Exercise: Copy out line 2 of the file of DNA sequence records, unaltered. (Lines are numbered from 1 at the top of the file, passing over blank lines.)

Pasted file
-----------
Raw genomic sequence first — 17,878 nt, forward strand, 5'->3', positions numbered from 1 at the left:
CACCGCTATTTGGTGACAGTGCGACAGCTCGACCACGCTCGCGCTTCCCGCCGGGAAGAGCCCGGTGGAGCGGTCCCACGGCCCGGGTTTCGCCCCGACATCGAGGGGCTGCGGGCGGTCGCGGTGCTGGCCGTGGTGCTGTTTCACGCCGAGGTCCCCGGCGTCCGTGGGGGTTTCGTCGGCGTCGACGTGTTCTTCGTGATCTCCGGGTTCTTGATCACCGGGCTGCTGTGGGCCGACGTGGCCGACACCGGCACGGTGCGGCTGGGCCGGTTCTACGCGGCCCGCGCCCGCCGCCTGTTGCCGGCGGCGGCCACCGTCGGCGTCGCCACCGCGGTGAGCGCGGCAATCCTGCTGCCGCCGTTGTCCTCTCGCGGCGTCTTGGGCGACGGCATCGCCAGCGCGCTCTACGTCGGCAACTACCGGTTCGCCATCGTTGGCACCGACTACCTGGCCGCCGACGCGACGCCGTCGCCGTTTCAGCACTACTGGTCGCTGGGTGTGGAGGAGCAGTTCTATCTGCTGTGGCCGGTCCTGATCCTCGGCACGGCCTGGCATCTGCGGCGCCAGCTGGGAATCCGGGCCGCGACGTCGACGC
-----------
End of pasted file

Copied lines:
CACCGCTATTTGGTGACAGTGCGACAGCTCGACCACGCTCGCGCTTCCCGCCGGGAAGAGCCCGGTGGAGCGGTCCCACGGCCCGGGTTTCGCCCCGACATCGAGGGGCTGCGGGCGGTCGCGGTGCTGGCCGTGGTGCTGTTTCACGCCGAGGTCCCCGGCGTCCGTGGGGGTTTCGTCGGCGTCGACGTGTTCTTCGTGATCTCCGGGTTCTTGATCACCGGGCTGCTGTGGGCCGACGTGGCCGACACCGGCACGGTGCGGCTGGGCCGGTTCTACGCGGCCCGCGCCCGCCGCCTGTTGCCGGCGGCGGCCACCGTCGGCGTCGCCACCGCGGTGAGCGCGGCAATCCTGCTGCCGCCGTTGTCCTCTCGCGGCGTCTTGGGCGACGGCATCGCCAGCGCGCTCTACGTCGGCAACTACCGGTTCGCCATCGTTGGCACCGACTACCTGGCCGCCGACGCGACGCCGTCGCCGTTTCAGCACTACTGGTCGCTGGGTGTGGAGGAGCAGTTCTATCTGCTGTGGCCGGTCCTGATCCTCGGCACGGCCTGGCATCTGCGGCGCCAGCTGGGAATCCGGGCCGCGACGTCGACGC